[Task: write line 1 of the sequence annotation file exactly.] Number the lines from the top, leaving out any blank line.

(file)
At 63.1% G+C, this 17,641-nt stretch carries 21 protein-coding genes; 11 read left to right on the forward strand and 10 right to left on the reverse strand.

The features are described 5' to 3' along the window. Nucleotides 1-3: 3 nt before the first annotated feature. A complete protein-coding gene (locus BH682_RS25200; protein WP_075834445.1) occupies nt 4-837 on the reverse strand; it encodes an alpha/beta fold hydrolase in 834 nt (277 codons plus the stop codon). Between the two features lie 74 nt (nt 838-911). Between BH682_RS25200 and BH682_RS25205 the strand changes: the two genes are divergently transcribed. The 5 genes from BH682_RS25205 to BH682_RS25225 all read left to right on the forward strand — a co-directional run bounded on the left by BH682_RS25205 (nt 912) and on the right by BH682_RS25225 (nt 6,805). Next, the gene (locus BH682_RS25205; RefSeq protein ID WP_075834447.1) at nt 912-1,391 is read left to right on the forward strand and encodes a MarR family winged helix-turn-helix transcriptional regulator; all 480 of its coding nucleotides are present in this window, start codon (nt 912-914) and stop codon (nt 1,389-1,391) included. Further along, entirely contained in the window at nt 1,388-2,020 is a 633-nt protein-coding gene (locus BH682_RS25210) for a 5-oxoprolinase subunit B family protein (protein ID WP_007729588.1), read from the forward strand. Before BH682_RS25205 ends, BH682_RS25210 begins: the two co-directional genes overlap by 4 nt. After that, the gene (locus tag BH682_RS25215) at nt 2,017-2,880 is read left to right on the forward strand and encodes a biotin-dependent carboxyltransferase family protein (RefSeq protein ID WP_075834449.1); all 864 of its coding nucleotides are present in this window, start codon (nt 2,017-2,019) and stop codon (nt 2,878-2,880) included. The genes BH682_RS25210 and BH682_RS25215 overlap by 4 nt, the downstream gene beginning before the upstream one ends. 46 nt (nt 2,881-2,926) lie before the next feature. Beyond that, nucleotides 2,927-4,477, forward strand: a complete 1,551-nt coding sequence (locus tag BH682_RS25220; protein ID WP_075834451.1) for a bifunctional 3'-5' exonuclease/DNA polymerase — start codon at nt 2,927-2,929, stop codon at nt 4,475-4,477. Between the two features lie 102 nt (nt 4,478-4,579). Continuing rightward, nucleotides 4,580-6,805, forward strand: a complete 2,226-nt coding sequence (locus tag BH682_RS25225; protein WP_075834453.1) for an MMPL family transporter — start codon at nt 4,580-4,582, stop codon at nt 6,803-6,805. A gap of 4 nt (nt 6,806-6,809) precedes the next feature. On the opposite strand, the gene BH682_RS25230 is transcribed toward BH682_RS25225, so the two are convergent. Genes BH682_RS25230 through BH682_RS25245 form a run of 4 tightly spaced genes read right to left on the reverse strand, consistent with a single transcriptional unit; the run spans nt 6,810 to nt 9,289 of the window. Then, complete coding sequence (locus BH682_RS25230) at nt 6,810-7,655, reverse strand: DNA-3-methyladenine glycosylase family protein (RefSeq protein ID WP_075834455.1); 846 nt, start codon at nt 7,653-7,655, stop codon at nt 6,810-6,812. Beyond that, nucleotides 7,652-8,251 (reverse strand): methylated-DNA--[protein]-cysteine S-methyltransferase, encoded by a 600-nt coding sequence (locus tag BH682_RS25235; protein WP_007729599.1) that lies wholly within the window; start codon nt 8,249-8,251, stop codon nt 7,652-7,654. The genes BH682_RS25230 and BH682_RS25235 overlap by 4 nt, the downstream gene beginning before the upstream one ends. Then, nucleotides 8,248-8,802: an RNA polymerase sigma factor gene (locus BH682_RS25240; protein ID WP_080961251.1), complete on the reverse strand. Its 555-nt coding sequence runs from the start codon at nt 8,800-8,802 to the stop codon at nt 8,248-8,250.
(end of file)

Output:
At 63.1% G+C, this 17,641-nt stretch carries 21 protein-coding genes; 11 read left to right on the forward strand and 10 right to left on the reverse strand.